IPRT welcomes commitment to penal reform and imprisonment as a last resort but calls for clearer statement on Thornton Hall
The Irish Penal Reform Trust (IPRT) welcomes the clear commitment to penal reform and imprisonment as a last resort included in the Labour Penal Reform Policy Document, which was launched today. IPRT believes this policy statement forms part of a growing consensus across parties and agencies that our system of punishing crime is in need of radical overhaul, and that a programme of penal reform is now both necessary and achievable.
In particular, IPRT welcomes:
- the commitment to enshrine in legislation the principle of imprisonment as a last resort by way of a proposed Sentencing Act
- the emphasis on increased accountability, to include an independent complaints mechanism for prisoners and the extension of the Ombudsman for Children’s Office remit to receive complaints from children held in St Patrick’s Institution
- proposals to extend successful initiatives such as youth diversion programmes, restorative justice projects and other court diversion schemes, including the drugs courts and mental health in-reach programmes
- practical, cost-sensitive proposals to increase the provision of open prisons and the use of community service as an alternative to prison
The policy emphasis on youth justice is particularly welcome, including commitments to: build upon progresses made in youth diversion and case management; extend the Ombudsman for Children’s Office remit; and end the imprisonment of children in St Patrick’s Institution. Medical, psychological, and sociological research all shows that children under 18 have a greater capacity for rehabilitation than adults who commit similar crimes – this makes it all the more crucial that ending the imprisonment of children in St. Patrick’s Institution must be a priority. In this context, IPRT is now calling on all parties to commit in their manifestos to prioritising the building of the new National Children Detention Centre at Oberstown, Lusk as a matter of urgency.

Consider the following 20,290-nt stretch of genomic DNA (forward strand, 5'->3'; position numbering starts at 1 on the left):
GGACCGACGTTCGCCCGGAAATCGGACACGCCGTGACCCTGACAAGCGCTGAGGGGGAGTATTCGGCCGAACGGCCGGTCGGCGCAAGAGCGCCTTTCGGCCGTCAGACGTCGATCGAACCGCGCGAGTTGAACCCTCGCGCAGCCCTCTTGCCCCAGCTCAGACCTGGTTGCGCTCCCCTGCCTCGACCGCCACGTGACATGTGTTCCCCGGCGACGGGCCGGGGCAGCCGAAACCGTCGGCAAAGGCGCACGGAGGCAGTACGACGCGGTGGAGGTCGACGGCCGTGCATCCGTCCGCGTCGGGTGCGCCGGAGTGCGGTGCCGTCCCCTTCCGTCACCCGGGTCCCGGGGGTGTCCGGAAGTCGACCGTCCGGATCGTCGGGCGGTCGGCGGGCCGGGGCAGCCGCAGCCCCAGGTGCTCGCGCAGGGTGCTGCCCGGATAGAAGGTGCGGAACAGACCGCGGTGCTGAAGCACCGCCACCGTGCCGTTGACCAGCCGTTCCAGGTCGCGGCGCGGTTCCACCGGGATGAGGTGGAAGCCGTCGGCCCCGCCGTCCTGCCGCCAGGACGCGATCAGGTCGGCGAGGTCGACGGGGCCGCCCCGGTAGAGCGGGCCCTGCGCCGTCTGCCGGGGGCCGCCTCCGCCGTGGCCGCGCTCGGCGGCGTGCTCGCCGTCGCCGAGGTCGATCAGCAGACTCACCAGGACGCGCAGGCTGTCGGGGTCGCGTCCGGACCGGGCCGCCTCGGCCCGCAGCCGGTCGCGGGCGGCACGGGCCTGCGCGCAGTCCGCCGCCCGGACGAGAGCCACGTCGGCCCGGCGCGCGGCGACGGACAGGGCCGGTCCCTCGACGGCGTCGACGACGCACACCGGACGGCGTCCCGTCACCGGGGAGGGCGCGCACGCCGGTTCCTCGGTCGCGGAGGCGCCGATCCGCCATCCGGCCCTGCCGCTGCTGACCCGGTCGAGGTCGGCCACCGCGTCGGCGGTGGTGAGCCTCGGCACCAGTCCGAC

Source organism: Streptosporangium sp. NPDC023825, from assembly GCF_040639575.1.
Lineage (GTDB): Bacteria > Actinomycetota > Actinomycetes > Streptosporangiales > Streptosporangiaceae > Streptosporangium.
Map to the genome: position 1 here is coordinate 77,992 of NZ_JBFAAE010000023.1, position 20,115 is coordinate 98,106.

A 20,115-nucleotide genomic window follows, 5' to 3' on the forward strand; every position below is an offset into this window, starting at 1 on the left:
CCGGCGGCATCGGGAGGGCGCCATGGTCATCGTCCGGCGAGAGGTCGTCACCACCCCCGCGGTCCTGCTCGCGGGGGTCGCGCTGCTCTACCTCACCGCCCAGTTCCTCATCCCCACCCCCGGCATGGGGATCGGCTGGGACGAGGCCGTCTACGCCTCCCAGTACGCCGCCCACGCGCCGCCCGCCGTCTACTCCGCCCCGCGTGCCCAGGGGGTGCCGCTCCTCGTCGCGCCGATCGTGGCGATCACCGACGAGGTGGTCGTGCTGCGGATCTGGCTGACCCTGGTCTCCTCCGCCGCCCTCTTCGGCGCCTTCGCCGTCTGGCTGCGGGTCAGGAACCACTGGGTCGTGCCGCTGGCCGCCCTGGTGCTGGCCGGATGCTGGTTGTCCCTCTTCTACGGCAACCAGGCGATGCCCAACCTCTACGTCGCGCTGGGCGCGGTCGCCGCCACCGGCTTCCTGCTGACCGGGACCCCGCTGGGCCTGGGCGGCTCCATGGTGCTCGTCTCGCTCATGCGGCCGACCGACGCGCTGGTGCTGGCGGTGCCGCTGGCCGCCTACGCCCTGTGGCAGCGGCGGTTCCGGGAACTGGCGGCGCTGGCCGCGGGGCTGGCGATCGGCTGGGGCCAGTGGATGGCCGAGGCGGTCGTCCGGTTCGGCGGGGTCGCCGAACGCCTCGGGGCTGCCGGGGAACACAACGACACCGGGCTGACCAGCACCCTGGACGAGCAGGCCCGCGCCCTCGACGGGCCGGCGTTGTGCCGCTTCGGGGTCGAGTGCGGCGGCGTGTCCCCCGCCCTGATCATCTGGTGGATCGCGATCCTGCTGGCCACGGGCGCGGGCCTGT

Welcoming the policy document today, IPRT Executive Director Liam Herrick said:
“It is clear that a sea-change is underway in looking at how we tackle crime, with wide recognition that the recent dramatic expansion of our prison system has not made society safer. Instead we need to focus resources on prevention and early intervention strategies, which are proven to be cheaper and more effective in the long run.
“In the run up to the general election, we need to ask our politicians the right questions: is it our goal to increase the size of our prison system and lock more people away or is it our goal to make society safer for everyone? In committing to policies based on imprisonment as a last resort and the respect for the human rights of everyone, including victims, IPRT believes the right steps are being taken towards creating better and safer communities.
“However, we need a more clear statement on the future of Thornton Hall. We continue to have serious misgivings about the viability of that project in the context of scarce resources and of the urgent need to refurbish the existing prison estate, alongside the completion of the new National Children Detention Facility. It is imperative that we bring an end to the imprisonment of boys at St Patrick’s Institution at the earliest opportunity. Even if the new facility is completed by mid-2013, in the intervening years hundreds of children will have had the negative and damaging experience of detention in St. Patrick’s – and a crucial opportunity to save another generation will have been lost.”
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